Coast Guard officials in Seattle, Washington, said Healy’s first mission will be for the National Oceanic and Atmospheric Administration, to increase understanding of biological processes along Alaska’s Continental Shelf. The second mission, sponsored by the Office of Naval Research, will focus on understanding how upper-level ocean stratification and sea ice in the Beaufort Sea is responding to inflow and surface forcing changes.
The goal of the Stratified Ocean Dynamics of the Arctic project is to raise understanding by deploying subsurface moorings and specialized on-ice instruments to observe the fluctuations across an annual cycle.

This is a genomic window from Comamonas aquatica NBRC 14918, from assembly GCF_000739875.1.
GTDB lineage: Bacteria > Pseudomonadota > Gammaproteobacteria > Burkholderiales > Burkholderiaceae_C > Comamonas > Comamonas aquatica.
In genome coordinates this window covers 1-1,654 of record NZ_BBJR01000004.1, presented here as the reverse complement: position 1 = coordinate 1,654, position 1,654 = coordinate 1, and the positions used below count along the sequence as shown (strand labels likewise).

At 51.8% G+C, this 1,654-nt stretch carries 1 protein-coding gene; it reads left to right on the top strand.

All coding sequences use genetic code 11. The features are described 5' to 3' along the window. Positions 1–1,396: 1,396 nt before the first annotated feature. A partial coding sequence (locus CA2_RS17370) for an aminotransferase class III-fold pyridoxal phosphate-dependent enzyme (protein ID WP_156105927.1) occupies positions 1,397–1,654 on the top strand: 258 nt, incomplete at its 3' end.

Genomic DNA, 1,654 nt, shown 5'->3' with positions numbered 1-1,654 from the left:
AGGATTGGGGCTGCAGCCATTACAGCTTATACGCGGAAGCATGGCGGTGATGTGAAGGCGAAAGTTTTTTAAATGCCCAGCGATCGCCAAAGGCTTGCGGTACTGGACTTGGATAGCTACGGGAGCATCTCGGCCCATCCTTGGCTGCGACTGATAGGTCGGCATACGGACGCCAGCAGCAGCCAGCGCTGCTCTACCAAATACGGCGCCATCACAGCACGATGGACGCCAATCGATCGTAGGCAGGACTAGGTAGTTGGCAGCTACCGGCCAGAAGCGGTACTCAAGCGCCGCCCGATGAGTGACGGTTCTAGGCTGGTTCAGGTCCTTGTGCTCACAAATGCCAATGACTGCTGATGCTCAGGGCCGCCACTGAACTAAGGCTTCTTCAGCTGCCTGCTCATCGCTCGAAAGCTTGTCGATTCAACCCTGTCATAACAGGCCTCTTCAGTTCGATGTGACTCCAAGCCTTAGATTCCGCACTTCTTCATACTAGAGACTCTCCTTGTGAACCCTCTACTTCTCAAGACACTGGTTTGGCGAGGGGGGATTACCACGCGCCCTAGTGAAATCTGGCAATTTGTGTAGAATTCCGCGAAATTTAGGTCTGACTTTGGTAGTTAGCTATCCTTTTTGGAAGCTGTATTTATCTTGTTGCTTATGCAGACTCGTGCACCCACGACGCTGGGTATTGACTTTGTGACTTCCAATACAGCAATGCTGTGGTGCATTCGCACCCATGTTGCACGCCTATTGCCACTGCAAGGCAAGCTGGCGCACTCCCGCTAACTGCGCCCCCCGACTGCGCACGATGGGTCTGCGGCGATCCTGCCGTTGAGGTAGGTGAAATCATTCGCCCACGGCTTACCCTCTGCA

Healy’s final mission, sponsored by the National Science Foundation, will examine the effects of the Pacific water inflow into the Arctic and its associated boundary current on the ecosystem. This study is part of a multi-year effort that combines shipboard measurements taken in the spring and fall with measurements from a subsea mooring deployed in the center of the boundary current.
Healy is a premiere high-latitude research vessel and one of the only US military surface vessels that deploys to and can operate in the ice-covered waters of the Arctic. In addition to the research mission, the crew of the Healy can also conduct search and rescue operations, ship escorts, environmental protection and enforcement of laws and treaties in the polar regions. Homeported in Seattle, the 420-foot long vessel provides access and presence throughout the Arctic region to protect national maritime borders and to safeguard the maritime economy.